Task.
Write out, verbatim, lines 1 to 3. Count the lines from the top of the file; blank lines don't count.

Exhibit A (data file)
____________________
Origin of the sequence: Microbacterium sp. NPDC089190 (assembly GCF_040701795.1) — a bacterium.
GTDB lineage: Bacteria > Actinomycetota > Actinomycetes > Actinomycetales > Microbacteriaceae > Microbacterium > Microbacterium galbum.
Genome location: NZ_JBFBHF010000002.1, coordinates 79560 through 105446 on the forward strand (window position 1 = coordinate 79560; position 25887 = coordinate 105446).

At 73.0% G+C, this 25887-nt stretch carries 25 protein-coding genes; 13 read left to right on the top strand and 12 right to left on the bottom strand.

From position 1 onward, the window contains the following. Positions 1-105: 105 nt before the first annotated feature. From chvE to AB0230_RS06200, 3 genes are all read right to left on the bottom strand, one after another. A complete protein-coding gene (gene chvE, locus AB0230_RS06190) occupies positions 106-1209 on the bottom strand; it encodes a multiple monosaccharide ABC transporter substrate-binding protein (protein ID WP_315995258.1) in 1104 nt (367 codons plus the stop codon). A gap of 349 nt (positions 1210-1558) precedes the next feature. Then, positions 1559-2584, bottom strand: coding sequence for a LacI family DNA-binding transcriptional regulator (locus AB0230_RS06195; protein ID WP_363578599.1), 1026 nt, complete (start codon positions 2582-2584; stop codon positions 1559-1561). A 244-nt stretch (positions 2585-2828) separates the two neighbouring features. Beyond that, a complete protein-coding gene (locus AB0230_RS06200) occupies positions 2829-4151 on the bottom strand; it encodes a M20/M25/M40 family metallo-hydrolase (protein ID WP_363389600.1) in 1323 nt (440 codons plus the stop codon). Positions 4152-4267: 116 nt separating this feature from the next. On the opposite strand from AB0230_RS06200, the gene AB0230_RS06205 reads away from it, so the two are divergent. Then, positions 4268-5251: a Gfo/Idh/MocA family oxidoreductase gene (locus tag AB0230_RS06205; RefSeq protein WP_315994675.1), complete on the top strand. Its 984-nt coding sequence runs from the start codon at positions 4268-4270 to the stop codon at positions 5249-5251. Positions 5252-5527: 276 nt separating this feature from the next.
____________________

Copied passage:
Origin of the sequence: Microbacterium sp. NPDC089190 (assembly GCF_040701795.1) — a bacterium.
GTDB lineage: Bacteria > Actinomycetota > Actinomycetes > Actinomycetales > Microbacteriaceae > Microbacterium > Microbacterium galbum.
Genome location: NZ_JBFBHF010000002.1, coordinates 79560 through 105446 on the forward strand (window position 1 = coordinate 79560; position 25887 = coordinate 105446).